We don’t like when people in our lives aren’t “real”, when they sugarcoat their struggles and only show us a glossy façade of their thoughts and feelings. We want to know people, and we want them to know us, and that is a godly desire.
But in our day, real is sometimes defined a bit more narrowly. A person considered “real” is often one who says it like it is, shares openly (even if a little carelessly), and posts edgy memes, snarky quotes, or photos of the mess of life. At least they’re being real.
I appreciate this. Not being particularly great at small talk and being all too familiar with dishes in my sink, I prefer the matte version of life. Don’t waste your gloss on me.
But in our quest for “real,” are we committed to seeking the genuine article or are we stopping short at the feet of cheap imitations? Is there anything more real than our problems, anxieties, messes, crises, and opinions? Is there a realer real that can satisfy our souls?
There is. God revealed through his Word is more real than the rawest, ugliest problem we encounter, more real than ugly cries, meltdowns, and selfies of our face in the morning. God is the realest thing in existence, Reality himself.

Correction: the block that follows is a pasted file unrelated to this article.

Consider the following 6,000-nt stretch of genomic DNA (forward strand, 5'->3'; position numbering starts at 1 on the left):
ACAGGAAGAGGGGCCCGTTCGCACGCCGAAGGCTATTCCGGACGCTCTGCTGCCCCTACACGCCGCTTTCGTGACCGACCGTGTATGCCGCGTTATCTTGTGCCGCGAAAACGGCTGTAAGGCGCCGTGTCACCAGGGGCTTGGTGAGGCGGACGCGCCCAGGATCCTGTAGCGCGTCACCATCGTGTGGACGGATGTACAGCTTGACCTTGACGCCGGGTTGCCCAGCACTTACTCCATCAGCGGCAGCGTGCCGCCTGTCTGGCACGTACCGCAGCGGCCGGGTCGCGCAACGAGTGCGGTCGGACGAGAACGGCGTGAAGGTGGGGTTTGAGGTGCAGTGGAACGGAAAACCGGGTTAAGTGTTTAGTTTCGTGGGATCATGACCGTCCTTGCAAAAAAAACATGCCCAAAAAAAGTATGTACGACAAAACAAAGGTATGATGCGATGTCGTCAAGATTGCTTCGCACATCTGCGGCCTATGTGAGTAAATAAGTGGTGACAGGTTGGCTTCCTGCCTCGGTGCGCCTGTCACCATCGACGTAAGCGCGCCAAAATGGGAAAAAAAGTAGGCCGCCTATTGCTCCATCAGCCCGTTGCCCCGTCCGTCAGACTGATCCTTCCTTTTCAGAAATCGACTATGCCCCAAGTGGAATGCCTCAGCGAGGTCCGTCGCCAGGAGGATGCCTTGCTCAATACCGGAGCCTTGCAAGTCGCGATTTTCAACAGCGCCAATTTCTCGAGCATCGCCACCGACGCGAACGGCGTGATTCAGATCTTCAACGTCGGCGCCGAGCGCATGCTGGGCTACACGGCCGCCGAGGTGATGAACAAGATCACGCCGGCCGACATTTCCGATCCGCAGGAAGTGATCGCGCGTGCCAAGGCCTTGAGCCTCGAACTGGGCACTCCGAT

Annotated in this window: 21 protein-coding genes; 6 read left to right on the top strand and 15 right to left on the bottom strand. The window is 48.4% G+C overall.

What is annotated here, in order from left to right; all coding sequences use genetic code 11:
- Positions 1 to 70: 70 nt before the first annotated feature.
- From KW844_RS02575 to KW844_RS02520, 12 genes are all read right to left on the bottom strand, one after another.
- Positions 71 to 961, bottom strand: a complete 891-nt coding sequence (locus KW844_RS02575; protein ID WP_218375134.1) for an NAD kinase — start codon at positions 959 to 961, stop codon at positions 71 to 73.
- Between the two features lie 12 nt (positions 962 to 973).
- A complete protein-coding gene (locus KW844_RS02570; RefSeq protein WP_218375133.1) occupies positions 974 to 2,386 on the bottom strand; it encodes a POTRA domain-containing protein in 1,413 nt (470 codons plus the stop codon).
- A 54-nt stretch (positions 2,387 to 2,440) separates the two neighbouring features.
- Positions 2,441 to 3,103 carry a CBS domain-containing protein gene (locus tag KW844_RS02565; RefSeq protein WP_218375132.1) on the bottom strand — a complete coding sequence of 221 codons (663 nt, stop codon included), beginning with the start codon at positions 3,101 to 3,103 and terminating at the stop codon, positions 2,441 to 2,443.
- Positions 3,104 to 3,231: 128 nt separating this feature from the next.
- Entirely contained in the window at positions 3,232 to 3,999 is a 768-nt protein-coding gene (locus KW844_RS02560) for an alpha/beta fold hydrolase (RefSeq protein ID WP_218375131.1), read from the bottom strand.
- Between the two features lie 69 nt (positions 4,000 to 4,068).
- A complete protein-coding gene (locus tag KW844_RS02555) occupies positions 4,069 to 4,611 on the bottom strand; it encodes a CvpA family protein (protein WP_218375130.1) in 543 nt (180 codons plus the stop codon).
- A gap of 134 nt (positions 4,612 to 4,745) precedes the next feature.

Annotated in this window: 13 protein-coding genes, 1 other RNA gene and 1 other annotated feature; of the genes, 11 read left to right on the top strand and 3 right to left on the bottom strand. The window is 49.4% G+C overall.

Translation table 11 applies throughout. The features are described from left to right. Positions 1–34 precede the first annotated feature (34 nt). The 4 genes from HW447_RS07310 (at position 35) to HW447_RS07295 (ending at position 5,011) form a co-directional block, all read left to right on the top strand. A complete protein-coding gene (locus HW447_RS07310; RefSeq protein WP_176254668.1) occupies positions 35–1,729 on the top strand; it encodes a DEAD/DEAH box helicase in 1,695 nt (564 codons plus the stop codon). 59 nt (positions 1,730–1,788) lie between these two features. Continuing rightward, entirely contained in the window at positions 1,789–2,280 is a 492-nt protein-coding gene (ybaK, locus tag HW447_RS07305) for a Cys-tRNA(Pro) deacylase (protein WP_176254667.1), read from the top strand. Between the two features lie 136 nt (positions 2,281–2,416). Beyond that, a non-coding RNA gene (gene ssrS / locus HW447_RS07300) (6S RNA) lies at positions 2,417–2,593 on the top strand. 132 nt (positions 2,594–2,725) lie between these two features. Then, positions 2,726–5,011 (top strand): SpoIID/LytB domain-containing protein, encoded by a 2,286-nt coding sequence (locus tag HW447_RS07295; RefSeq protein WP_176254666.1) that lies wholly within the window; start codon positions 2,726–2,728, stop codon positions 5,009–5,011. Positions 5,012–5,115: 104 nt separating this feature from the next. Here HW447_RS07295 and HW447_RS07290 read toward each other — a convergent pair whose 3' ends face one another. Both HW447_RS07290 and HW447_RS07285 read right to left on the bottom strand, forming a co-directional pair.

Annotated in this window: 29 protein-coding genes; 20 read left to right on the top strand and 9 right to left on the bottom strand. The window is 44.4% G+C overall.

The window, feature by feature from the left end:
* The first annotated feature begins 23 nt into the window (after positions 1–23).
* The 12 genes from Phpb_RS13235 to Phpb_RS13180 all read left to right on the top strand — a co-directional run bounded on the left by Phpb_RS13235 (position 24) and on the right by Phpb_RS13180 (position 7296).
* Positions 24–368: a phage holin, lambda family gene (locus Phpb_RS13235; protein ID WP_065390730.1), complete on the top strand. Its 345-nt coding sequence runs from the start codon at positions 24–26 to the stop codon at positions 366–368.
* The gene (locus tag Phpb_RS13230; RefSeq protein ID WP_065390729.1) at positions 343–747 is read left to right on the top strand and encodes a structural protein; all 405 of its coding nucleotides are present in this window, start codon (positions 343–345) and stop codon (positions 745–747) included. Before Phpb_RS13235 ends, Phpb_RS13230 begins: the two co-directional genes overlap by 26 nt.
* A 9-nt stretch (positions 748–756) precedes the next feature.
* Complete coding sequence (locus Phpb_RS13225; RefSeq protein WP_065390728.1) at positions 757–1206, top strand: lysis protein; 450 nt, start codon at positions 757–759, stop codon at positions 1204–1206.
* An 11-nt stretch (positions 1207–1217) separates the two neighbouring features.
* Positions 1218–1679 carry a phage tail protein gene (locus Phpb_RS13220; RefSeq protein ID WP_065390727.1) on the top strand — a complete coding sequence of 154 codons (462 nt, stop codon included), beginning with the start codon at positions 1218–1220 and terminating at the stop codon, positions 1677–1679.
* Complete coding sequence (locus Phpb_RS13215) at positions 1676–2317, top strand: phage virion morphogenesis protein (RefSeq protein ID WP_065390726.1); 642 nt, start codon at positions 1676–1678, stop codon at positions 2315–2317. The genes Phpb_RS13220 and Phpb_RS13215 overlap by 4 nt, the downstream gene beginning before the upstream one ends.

Far from being just the church answer, faith in God is the universal, surprisingly wonderful end of the logical quest for authenticity our hearts sent us on in the first place.
In defense of our culture, it’s true that facades are disgusting. Jesus would have none of them, calling the Pharisees with their pasted-on righteousness “white-washed tombs,” putrid graves slapped with paint. Also, societal pressures to hide our hurts and deny emotional needs aren’t healthy, and it’s good that some of that is being corrected these days. The Bible calls us to be humble, open, honest people who don’t pretend we have it all together to impress others. We should be that kind of real with each other.
But better yet, God calls us to speak his even realer words of truth to our own souls and the souls of others. Scripture is never outdated, irrelevant, tone-deaf, or simple but is breathed out by the one true God, and it’s what makes us mature and complete (2 Tim. 3:16). Sharing it is the most loving and genuine thing we can do. Let’s strive to be that kind of real with each other, sharing the unglossy, emotionally vulnerable messes of life, then applying the raw and honest Word of God. This is authentic living at its best.